Family, friends and political dignitaries bid their final farewell Monday to Maggie Daley. Here's who showed up and who spoke during this celebration of Mrs. Daley's life.
Maggie Daley had a saying, Fr. Jack Wall told a church of mourners on Monday: "No one is going to take this life from me, I'm too busy giving it away."
Indeed, Mrs. Daley's contributions to Chicago education and the arts were felt far and wide in the attendance of hundreds of Chicagoans and dignitaries to her funeral at Old St. Pat's Church.
Among those spotted in the packed audience were U.S. Secretary of Education Arne Duncan, former White House senior adviser Valerie Jarrett, Speaker Michael Madigan and Sens. Mark Kirk and Dick Durbin.
First Lady Michelle Obama flew in with Vice President Joe Biden and his wife Jill Biden. During the funeral service's sign of the peace, Mrs. Obama embraced former Mayor Richard Daley and personally gave her condolences.
The former first lady of Chicago lost her nine-year battle with metastatic breast cancer on Thanksgiving Day at the age of 68. On Sunday, thousands of Chicagoans joined former Mayor Daley for visitation at the Cultural Center. The sentiment was exceeded on Monday.
"Maggie was just somebody beloved in this city," said Rep. Jan Schakowsky. "This outpouring of grief and sense of just missing her smile and her leadership in education and children and the arts, it will really be felt in the city."
"It's a sad day," said Kirk, "because Maggie Daley was a cultural powerhouse for the city."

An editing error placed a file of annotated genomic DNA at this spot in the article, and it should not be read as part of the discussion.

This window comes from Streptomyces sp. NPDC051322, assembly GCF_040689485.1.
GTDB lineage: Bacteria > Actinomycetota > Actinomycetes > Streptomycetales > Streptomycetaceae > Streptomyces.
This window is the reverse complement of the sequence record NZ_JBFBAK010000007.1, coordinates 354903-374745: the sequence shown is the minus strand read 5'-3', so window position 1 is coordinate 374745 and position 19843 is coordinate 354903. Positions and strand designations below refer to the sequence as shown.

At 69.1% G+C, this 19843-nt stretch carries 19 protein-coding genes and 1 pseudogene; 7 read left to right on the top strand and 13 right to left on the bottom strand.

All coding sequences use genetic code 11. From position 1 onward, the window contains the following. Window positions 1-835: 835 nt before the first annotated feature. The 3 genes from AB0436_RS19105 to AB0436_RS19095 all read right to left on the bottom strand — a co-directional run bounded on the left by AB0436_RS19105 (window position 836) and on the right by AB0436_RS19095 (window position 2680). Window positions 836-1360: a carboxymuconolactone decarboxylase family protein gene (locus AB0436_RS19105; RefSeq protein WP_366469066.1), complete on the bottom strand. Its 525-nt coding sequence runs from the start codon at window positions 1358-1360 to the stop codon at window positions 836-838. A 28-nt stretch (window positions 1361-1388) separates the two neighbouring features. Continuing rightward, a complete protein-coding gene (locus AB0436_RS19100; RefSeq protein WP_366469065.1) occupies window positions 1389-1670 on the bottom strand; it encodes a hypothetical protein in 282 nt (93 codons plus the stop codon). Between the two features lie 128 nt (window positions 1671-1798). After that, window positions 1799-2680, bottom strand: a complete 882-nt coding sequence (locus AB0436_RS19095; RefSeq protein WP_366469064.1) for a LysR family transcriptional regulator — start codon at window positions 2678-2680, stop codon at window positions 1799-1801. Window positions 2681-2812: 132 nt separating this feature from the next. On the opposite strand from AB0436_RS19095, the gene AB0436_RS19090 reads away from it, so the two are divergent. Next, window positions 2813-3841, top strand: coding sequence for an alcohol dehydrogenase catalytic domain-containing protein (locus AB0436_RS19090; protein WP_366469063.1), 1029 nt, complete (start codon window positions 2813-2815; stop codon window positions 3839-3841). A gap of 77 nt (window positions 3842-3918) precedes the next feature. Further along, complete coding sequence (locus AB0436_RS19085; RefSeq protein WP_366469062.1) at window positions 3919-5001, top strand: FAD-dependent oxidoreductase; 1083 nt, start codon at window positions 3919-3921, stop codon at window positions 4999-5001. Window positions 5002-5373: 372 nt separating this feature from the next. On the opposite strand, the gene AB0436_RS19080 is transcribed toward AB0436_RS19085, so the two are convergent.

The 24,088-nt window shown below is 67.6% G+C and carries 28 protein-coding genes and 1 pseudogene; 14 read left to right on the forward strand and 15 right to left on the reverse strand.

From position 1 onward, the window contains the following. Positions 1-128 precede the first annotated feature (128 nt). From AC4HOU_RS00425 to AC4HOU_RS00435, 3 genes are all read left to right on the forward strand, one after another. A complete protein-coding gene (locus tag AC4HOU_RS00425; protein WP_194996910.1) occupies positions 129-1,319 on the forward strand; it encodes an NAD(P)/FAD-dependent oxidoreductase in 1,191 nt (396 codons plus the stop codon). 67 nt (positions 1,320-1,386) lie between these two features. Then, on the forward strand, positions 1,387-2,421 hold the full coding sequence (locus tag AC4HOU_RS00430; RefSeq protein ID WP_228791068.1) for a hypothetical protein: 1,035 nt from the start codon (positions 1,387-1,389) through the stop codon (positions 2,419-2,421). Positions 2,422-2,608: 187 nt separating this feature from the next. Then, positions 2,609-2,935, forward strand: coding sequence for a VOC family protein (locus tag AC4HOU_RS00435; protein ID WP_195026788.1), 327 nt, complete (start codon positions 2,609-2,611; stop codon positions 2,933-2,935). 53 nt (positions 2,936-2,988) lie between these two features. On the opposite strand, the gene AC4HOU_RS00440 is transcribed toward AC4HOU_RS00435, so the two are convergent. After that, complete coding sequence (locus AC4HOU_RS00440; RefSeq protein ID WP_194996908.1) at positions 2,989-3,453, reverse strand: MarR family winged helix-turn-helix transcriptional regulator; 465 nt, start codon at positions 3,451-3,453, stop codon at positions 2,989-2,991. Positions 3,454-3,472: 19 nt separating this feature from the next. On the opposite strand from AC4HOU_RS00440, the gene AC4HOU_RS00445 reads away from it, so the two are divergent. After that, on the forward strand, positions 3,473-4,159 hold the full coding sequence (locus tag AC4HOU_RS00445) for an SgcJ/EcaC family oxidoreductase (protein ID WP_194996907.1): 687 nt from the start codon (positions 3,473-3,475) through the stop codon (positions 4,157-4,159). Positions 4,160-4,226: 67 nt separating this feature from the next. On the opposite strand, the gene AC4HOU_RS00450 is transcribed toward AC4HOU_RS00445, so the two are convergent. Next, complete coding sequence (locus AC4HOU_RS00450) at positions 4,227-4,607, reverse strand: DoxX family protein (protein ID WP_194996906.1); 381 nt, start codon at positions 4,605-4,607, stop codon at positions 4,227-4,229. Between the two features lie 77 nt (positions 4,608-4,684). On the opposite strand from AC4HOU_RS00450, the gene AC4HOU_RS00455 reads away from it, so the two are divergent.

Bagpipes led Mrs. Daley's procession from the Chicago Cultural Center to the church, where an overflow room was needed to accommodate guests.
Francis Cardinal George and Bishop Tim Lyne presided over the service with Fr. Wall as the main celebrant. Mrs. Daley's daughters read Bible passages, and her son Patrick Daley delivered a family reflection with his sisters, Nora and Lally, by his side.
"Mom set powerful examples in her everyday life," said Patrick Daley, remembering his mother as a woman with a yearning for travel and adventure who often reminded her children to think of others without the education they had. He recalled her infectious smile and her love of life, saying she was always first on the dance floor and last off it.
"While she was the first lady," Patrick Daley said, "she was our mom."
There was laughter, humor and good spirits during the service, from stories shared about her life to her young grandson, Jack, skipping between his grandfather and parents in the first pew.
Fr. Wall said during his homily that he tells anyone he meets in Pittsburgh that Maggie Daley, a native of the Steel City, was the greatest gift the city ever produced, not a sports team.
"She saw the potential and talent of every child in the city."
Wall said her life should serve as “a life lesson for what life well lived looks like, feels like, tastes like. She is a life lesson for all of us.”
Fr. Wall was with Mrs. Daley during her final hours on Thanksgiving. On Monday he told the funeral congregation his last words to her.
"Maggie you were a great teacher, and we got the message."